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While it might seem easier said than done to pay your bills on time, the honest truth is that late fees are brutal. Most companies can charge anywhere from $5 to $20 per month for late payments. Credit cards charge even more than that when you pay late.
For a person in the habit of paying final notices on bills, this can increase your monthly bills by several hundred dollars. That can amount to a month’s worth of groceries, a car payment, or a generous clothing budget.
Catching up on your bills may not be easy — especially if you are chronically behind — but with a few months of sacrifice, you could get your payments on track and increase the amount of money you can spend on yourself.
Here are 3 tips you can use to start paying your bills on time…
#1 Pay your past-due amount plus some.
If you are paying your bills when you get final notices, then you are essentially one month behind on your bills.
The simplest way to catch up is to pay the company more than your past-due amount. So, if your electric bill has $100 past due and another $100 due in 12 days, then you should try to pay $125 to begin to get yourself out of the past-due cycle.
If you do this for 4 weeks in a row, then you will be paying your bills on time in the matter of a few short months.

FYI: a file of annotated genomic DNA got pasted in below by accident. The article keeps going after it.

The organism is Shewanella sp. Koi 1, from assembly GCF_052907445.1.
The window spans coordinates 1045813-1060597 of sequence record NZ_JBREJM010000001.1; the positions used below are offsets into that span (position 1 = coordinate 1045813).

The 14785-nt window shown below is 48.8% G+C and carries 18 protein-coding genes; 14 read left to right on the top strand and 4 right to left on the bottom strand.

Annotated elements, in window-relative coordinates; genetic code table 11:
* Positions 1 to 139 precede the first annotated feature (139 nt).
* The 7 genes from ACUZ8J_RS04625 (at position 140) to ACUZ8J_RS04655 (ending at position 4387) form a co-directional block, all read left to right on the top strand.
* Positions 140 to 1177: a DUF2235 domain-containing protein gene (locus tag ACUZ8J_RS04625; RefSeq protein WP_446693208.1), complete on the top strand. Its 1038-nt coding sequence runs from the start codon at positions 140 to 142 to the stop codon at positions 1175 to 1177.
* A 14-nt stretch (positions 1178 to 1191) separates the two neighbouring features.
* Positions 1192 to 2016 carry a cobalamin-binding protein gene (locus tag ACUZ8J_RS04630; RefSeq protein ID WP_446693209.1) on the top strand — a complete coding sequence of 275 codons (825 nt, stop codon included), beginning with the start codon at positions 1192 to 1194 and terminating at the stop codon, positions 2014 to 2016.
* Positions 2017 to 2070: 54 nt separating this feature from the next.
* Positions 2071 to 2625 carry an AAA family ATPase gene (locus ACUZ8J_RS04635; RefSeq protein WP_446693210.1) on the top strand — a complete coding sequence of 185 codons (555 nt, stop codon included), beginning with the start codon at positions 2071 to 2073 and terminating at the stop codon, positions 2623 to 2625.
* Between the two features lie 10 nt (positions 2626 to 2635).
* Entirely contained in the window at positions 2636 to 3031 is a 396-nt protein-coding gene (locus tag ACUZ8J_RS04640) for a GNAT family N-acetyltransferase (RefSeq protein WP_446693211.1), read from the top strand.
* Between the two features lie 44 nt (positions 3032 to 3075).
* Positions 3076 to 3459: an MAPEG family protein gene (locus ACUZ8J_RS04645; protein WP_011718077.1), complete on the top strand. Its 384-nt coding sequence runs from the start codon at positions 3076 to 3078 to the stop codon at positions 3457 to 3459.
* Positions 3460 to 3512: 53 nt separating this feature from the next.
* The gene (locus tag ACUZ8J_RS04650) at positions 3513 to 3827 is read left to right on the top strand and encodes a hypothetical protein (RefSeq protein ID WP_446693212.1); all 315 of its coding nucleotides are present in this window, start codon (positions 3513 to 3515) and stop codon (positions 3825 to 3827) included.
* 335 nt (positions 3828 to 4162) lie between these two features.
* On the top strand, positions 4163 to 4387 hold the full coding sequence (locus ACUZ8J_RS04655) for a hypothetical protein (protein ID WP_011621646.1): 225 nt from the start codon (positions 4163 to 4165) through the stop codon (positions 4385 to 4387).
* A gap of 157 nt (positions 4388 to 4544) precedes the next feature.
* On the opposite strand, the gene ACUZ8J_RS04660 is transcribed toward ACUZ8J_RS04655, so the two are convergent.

#2 Pay up one bill at a time.
If you are a month behind on several bills, then start with your smallest bill and pay all of the money due — both past due and currently due. Next month, move to the next largest bill and pay all of the money due on that one. If a monthly bill is too large for you to pay off all at once, then pay half of it one month and half of it the next month.
#3 Stop discretionary spending for a short time.
To pay up your past-due bills, you may have to decrease (or stop) your discretionary spending for a few months. This may seem like a huge sacrifice, but if you make this sacrifice today, then you will have even more discretionary funds in a few short months.
I have been a certified tightwad striving for financial freedom since I became pregnant with my first child — and I decided to find a way to stay home with him full-time. I enjoy sharing my personal experiences in my journey back to financial health and planning for a future — which will include sending 2 kids to college and early retirement.